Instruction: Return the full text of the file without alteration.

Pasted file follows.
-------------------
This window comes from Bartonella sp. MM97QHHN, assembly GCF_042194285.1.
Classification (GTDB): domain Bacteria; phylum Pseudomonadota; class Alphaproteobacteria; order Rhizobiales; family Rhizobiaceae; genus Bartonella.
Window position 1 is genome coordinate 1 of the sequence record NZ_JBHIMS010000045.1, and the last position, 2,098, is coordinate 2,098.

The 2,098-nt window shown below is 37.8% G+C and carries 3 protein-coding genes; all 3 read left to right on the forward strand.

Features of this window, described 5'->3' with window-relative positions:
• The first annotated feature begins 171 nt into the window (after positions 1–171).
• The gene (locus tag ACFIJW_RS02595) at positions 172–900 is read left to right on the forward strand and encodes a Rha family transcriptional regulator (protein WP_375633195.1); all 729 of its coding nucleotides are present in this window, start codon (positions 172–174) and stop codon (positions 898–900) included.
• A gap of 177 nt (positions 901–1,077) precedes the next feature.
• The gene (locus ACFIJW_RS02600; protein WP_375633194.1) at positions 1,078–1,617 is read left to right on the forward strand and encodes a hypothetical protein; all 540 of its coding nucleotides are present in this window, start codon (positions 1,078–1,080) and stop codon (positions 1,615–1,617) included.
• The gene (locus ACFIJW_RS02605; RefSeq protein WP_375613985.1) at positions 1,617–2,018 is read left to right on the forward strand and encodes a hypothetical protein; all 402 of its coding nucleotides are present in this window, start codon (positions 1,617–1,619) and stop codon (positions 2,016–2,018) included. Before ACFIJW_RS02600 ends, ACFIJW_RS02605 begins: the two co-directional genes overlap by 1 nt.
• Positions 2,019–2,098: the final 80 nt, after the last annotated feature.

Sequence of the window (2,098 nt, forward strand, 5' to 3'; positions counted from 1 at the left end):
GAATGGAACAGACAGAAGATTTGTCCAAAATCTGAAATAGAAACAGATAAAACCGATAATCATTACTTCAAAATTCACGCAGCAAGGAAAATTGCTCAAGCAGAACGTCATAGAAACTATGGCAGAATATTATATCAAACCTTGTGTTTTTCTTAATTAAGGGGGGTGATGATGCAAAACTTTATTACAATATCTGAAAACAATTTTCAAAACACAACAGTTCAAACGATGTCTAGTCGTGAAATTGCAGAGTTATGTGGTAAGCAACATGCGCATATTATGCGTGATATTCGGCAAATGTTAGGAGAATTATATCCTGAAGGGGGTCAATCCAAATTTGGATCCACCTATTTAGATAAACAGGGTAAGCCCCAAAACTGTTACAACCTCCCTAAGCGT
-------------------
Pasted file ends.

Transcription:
This window comes from Bartonella sp. MM97QHHN, assembly GCF_042194285.1.
Classification (GTDB): domain Bacteria; phylum Pseudomonadota; class Alphaproteobacteria; order Rhizobiales; family Rhizobiaceae; genus Bartonella.
Window position 1 is genome coordinate 1 of the sequence record NZ_JBHIMS010000045.1, and the last position, 2,098, is coordinate 2,098.

The 2,098-nt window shown below is 37.8% G+C and carries 3 protein-coding genes; all 3 read left to right on the forward strand.

Features of this window, described 5'->3' with window-relative positions:
• The first annotated feature begins 171 nt into the window (after positions 1–171).
• The gene (locus tag ACFIJW_RS02595) at positions 172–900 is read left to right on the forward strand and encodes a Rha family transcriptional regulator (protein WP_375633195.1); all 729 of its coding nucleotides are present in this window, start codon (positions 172–174) and stop codon (positions 898–900) included.
• A gap of 177 nt (positions 901–1,077) precedes the next feature.
• The gene (locus ACFIJW_RS02600; protein WP_375633194.1) at positions 1,078–1,617 is read left to right on the forward strand and encodes a hypothetical protein; all 540 of its coding nucleotides are present in this window, start codon (positions 1,078–1,080) and stop codon (positions 1,615–1,617) included.
• The gene (locus ACFIJW_RS02605; RefSeq protein WP_375613985.1) at positions 1,617–2,018 is read left to right on the forward strand and encodes a hypothetical protein; all 402 of its coding nucleotides are present in this window, start codon (positions 1,617–1,619) and stop codon (positions 2,016–2,018) included. Before ACFIJW_RS02600 ends, ACFIJW_RS02605 begins: the two co-directional genes overlap by 1 nt.
• Positions 2,019–2,098: the final 80 nt, after the last annotated feature.

Sequence of the window (2,098 nt, forward strand, 5' to 3'; positions counted from 1 at the left end):
GAATGGAACAGACAGAAGATTTGTCCAAAATCTGAAATAGAAACAGATAAAACCGATAATCATTACTTCAAAATTCACGCAGCAAGGAAAATTGCTCAAGCAGAACGTCATAGAAACTATGGCAGAATATTATATCAAACCTTGTGTTTTTCTTAATTAAGGGGGGTGATGATGCAAAACTTTATTACAATATCTGAAAACAATTTTCAAAACACAACAGTTCAAACGATGTCTAGTCGTGAAATTGCAGAGTTATGTGGTAAGCAACATGCGCATATTATGCGTGATATTCGGCAAATGTTAGGAGAATTATATCCTGAAGGGGGTCAATCCAAATTTGGATCCACCTATTTAGATAAACAGGGTAAGCCCCAAAACTGTTACAACCTCCCTAAGCGT